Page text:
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Verbal paralells in religion: All just just coincidence?

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posted on Oct, 12 2009 @ 03:54 PM
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Originally posted by CuteAngel
reply to post by silent thunder
 


Avesta and Vedas are similar in Language but teach the exact opposite philosophy. For instance Avesta is to imply Avedic or opposite of Vedas. Avesta says "we are against the daevas and are for the Ahuras" and worship Ahura Mazda meaning Exalted Ahura or Exalted Asura. The Vedas state that the devas are beings of light that do good and asuras are beings of darkness that do bad. So as you can see almost same language but opposite teaching.

My opinion would be for you to read through the Bagvath gita and the Upanishads to get a better perspective of hinduism and not some book about hinduism itself written by some crazy lunatic.

I have read the Gita.

What makes you think the book I'm reading is written by a "crazy lunatic?" Its a college-textbook-level into to Hinduism. I wanted a broad-brush picture of a complex phenomenon.

Thanks for your responses, everyone, by the way.




posted on Oct, 12 2009 @ 05:12 PM
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reply to post by 30_seconds
 


nothing has actually changed. it's the same thing over and over again, just in some cases, less popular examples were tossed up into the air and remixed in so they aren't readily recognizable. erased from history.

[edit on 12-10-2009 by undo]



posted on Oct, 12 2009 @ 05:13 PM
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reply to post by 30_seconds
 


hey can you help me out. do you happen to know the etymology of
odin? i need something more indepth than what wikipedia offers

[edit on 12-10-2009 by undo]



posted on Oct, 13 2009 @ 04:37 AM
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Originally posted by undo
hey can you help me out. do you happen to know the etymology of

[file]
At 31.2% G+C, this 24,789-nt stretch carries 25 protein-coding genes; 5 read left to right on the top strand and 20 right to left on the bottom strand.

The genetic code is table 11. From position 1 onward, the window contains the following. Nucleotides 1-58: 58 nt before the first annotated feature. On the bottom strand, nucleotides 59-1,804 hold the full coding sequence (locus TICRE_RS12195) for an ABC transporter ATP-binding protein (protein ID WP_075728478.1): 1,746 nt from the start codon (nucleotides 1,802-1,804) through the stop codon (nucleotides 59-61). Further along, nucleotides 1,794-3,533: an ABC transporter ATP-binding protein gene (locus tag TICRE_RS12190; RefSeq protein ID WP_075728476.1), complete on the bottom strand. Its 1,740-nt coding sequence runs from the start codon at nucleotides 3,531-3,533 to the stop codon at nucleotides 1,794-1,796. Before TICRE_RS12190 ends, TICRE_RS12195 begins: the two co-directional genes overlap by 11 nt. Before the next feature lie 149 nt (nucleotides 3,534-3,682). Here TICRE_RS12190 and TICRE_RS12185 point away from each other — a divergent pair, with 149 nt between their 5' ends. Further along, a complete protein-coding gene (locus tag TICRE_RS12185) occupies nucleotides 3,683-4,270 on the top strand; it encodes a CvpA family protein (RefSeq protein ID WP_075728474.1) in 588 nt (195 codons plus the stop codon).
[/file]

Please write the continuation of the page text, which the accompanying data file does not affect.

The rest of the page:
odin? i need something more indepth than what wikipedia offers

[edit on 12-10-2009 by undo]


Here's what I've come up with, for what its worth:



"The attested forms of the theonym are traditionally derived from Proto-Germanic *Wōđanaz[1] (in Old Norse word-initial *w- was dropped before rounded vowels and so the name became Óðinn). Adam von Bremen etymologizes the god worshipped by the 11th century Scandinavian pagans as "Wodan id est furor" ("Wodan, which means 'fury'"). An obsolete alternate etymology, which has been adhered to by many early writers including Heinrich Cornelius Agrippa in his Libri tres de occulta philosophia, is to give it the same root as the word god itself, from its Proto-Germanic form *ǥuđ-. This is not tenable today, except for the Lombardic name Godan, which may go back to *ǥuđanaz (see also goði, gaut, god).

It should be noted at this point that Old Norse had two different words spelled óðr, one an adjective and the other a noun. The adjective means '"mad, frantic, furious, violent."[2] It is cognate with Old English wōd.[3] The noun means "mind, wit, soul, sense" and "song, poetry."[4] It is cognate with Old English wōþ. In compounds, óð- means "fiercly, energetic" (e.g. óð-málugr "speaking violently, excited").

Both Old Norse words are from Proto-Germanic *wōþuz[5], continuing pre-Proto-Germanic *wātus[6]. An extra-Germanic cognate is Proto-Celtic *wātus "mantic poetry" (continued in Irish fáith, "poet," and Welsh gwawd, "praise-poetry") and Latin vātes, "prophet, seer" (a possible loan from Proto-Celtic *wātis, Gaulish ουατεις). A possible, but uncertain, cognate is Sanskrit api-vat-, "to excite, awaken" (RV 1.128.2). The Proto-Indo-European meaning of the root is therefore reconstructed as relating to spiritual excitation. The Old Norse semantic split is reflected in Adam von Bremen's testimony of the synchronic understanding of the name as "fury" rather than "poetry" or similar.

Meid[7] suggested Proto-Germanic *-na- as a suffix expressing lordship ("Herrschersuffix"), in view of words like Odin's name Herjann, ("lord of armies"), drótinn ("lord of men") and þjóðann ("lord of the nation"), which would result in a direct translation of "lord of spiritual energy", "lord of poetry" or similar. It is sufficient, however, and more common, to assume a more general meaning of pertinence or possession for the suffix, inherited from PIE *-no-, to arive at roughly the same meaning.

Rübekeil (2003:29)[8] draws attention to the suffix variants *-ina- (in Óðinn) vs. *-ana- (in Woden, Wotan). This variation, if considered at all, was dismissed as "suffix ablaut" by earlier scholars. There are, however, indications from outside Old Norse of a suffix *-ina-: English Wednesday (rather than *Wodnesday) via umlaut goes back to *wōđina-. Rübekeil concludes that the original Proto-Germanic form of the name was *Wōđinaz, yielding Old Norse Óðinn and unattested Anglo-Saxon *Wēden, and that the attested West Germanic forms are early medieval "clerical" folk etymologies, formed under the impression of synchronic association with terms for "fury".

The pre-Proto-Germanic form of the name would then be *Wātinos. Rübekeil suggests that this is a loan from Proto-Celtic into pre-Proto-Germanic, referring to the god of the *wātis, the Celtic priests of mantic prophecy, so that the original meaning of the name would be "he [the god/lord] of the Vates" (p. 33), which he tentatively identifies with Lugus (p. 40)."



Lots more at source (be prepared to do some scrolling)
www.experiencefestival.com...



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